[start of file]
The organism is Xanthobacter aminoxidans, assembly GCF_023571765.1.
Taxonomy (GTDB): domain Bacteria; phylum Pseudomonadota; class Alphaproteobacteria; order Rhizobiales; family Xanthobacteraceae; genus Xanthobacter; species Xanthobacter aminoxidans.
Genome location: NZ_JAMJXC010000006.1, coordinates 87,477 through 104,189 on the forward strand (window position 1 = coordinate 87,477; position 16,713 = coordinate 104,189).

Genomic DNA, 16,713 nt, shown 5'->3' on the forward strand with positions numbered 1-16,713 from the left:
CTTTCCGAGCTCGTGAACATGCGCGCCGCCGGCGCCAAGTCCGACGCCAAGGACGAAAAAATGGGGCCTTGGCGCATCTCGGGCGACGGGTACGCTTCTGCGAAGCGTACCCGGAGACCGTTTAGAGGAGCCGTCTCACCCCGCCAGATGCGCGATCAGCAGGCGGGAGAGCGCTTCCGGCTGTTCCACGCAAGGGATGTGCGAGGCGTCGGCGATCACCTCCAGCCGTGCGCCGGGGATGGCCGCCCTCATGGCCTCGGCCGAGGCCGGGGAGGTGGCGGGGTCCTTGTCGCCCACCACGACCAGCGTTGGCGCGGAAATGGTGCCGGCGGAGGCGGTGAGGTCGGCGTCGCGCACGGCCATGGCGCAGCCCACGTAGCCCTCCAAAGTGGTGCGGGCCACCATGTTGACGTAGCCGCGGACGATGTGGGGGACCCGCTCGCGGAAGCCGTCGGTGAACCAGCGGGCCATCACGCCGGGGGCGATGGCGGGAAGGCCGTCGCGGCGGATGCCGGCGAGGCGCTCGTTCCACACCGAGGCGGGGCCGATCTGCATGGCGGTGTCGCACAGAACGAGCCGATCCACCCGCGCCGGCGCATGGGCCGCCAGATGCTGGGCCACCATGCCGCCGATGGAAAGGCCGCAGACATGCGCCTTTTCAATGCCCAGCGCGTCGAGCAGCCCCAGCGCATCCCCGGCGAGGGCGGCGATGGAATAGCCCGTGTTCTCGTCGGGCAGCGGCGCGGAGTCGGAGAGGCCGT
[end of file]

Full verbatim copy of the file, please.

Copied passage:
The organism is Xanthobacter aminoxidans, assembly GCF_023571765.1.
Taxonomy (GTDB): domain Bacteria; phylum Pseudomonadota; class Alphaproteobacteria; order Rhizobiales; family Xanthobacteraceae; genus Xanthobacter; species Xanthobacter aminoxidans.
Genome location: NZ_JAMJXC010000006.1, coordinates 87,477 through 104,189 on the forward strand (window position 1 = coordinate 87,477; position 16,713 = coordinate 104,189).

Genomic DNA, 16,713 nt, shown 5'->3' on the forward strand with positions numbered 1-16,713 from the left:
CTTTCCGAGCTCGTGAACATGCGCGCCGCCGGCGCCAAGTCCGACGCCAAGGACGAAAAAATGGGGCCTTGGCGCATCTCGGGCGACGGGTACGCTTCTGCGAAGCGTACCCGGAGACCGTTTAGAGGAGCCGTCTCACCCCGCCAGATGCGCGATCAGCAGGCGGGAGAGCGCTTCCGGCTGTTCCACGCAAGGGATGTGCGAGGCGTCGGCGATCACCTCCAGCCGTGCGCCGGGGATGGCCGCCCTCATGGCCTCGGCCGAGGCCGGGGAGGTGGCGGGGTCCTTGTCGCCCACCACGACCAGCGTTGGCGCGGAAATGGTGCCGGCGGAGGCGGTGAGGTCGGCGTCGCGCACGGCCATGGCGCAGCCCACGTAGCCCTCCAAAGTGGTGCGGGCCACCATGTTGACGTAGCCGCGGACGATGTGGGGGACCCGCTCGCGGAAGCCGTCGGTGAACCAGCGGGCCATCACGCCGGGGGCGATGGCGGGAAGGCCGTCGCGGCGGATGCCGGCGAGGCGCTCGTTCCACACCGAGGCGGGGCCGATCTGCATGGCGGTGTCGCACAGAACGAGCCGATCCACCCGCGCCGGCGCATGGGCCGCCAGATGCTGGGCCACCATGCCGCCGATGGAAAGGCCGCAGACATGCGCCTTTTCAATGCCCAGCGCGTCGAGCAGCCCCAGCGCATCCCCGGCGAGGGCGGCGATGGAATAGCCCGTGTTCTCGTCGGGCAGCGGCGCGGAGTCGGAGAGGCCGT